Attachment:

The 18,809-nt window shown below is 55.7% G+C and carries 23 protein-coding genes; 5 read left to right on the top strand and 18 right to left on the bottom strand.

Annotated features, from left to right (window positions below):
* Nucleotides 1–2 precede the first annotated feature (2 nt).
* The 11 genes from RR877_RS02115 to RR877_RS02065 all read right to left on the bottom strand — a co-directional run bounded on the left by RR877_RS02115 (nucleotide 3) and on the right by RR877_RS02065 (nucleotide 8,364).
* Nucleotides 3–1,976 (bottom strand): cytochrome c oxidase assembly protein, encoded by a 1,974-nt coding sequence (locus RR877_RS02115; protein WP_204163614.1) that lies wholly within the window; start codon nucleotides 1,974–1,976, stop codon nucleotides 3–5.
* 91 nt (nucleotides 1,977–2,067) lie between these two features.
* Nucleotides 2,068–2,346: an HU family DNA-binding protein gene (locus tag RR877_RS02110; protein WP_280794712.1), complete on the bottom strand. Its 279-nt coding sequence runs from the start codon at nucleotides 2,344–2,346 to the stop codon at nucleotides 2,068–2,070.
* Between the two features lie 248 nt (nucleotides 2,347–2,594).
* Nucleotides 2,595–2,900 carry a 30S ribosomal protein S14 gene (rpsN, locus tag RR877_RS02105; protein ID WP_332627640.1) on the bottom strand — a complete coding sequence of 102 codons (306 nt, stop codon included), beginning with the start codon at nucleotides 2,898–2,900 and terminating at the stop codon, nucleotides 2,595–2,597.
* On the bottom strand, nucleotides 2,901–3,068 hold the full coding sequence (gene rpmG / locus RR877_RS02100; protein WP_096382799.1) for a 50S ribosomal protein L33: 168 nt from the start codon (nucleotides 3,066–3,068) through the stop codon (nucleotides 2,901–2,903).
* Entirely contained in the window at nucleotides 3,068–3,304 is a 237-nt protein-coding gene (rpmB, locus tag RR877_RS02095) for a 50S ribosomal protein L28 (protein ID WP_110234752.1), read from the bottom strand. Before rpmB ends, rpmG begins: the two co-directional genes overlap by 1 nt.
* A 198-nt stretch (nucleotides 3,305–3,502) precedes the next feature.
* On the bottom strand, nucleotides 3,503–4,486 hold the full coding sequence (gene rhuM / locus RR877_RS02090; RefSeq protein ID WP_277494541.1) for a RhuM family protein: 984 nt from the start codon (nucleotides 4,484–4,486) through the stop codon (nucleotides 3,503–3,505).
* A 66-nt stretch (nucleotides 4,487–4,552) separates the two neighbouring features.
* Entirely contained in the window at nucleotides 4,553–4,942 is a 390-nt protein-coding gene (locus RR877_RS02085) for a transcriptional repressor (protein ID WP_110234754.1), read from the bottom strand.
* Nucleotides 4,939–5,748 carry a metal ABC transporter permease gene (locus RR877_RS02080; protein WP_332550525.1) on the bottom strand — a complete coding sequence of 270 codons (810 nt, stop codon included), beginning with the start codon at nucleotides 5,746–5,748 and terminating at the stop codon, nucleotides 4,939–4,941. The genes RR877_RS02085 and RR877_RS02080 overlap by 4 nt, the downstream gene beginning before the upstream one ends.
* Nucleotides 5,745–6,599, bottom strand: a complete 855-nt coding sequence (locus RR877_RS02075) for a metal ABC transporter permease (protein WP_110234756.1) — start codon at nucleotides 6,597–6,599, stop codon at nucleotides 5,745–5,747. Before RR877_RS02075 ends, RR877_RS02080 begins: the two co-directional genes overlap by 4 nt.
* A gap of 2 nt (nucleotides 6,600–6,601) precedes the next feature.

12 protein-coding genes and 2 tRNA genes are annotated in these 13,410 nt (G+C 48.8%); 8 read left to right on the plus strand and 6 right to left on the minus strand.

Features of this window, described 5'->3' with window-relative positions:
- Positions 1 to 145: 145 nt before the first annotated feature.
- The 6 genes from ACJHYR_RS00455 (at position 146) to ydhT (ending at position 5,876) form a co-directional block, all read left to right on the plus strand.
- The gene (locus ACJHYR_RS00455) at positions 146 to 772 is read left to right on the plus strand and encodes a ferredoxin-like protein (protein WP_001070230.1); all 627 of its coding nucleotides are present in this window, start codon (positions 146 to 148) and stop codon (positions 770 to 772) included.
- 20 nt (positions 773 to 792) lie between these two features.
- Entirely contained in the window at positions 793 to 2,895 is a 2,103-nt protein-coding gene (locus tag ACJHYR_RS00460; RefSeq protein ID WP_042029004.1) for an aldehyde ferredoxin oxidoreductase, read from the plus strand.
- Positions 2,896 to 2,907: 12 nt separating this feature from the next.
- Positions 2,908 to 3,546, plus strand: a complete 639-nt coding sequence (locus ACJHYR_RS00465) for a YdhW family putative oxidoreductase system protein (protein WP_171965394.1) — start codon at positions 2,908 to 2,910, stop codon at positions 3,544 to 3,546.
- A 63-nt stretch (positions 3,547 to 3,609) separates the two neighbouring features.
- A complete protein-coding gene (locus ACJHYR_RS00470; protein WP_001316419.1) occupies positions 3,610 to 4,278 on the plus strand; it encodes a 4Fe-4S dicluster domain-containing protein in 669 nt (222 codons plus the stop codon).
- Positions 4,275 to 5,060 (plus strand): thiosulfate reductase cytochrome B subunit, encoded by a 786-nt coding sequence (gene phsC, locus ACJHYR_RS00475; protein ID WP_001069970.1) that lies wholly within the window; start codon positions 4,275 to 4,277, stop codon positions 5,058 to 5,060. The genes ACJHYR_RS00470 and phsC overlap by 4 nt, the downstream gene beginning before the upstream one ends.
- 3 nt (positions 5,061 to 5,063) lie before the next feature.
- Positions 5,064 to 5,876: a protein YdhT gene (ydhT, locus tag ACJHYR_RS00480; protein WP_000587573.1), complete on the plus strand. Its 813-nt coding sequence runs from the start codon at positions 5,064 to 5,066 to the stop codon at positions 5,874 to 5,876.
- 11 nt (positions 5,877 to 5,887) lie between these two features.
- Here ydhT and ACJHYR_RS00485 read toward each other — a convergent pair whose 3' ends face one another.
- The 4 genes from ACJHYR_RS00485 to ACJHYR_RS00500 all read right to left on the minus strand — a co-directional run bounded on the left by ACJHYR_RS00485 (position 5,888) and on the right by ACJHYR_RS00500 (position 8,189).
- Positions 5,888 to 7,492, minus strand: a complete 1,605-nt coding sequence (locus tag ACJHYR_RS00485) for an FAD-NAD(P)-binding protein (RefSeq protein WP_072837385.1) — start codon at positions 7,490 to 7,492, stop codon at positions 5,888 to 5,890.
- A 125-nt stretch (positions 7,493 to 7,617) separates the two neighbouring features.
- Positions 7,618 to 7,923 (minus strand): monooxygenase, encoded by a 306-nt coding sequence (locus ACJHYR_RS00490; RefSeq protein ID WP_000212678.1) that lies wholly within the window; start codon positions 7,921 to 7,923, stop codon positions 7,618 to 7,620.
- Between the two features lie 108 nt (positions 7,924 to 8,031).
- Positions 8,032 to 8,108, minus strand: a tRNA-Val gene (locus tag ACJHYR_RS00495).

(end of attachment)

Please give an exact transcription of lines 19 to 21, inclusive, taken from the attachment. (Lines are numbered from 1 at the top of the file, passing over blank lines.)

12 protein-coding genes and 2 tRNA genes are annotated in these 13,410 nt (G+C 48.8%); 8 read left to right on the plus strand and 6 right to left on the minus strand.

Features of this window, described 5'->3' with window-relative positions:
- Positions 1 to 145: 145 nt before the first annotated feature.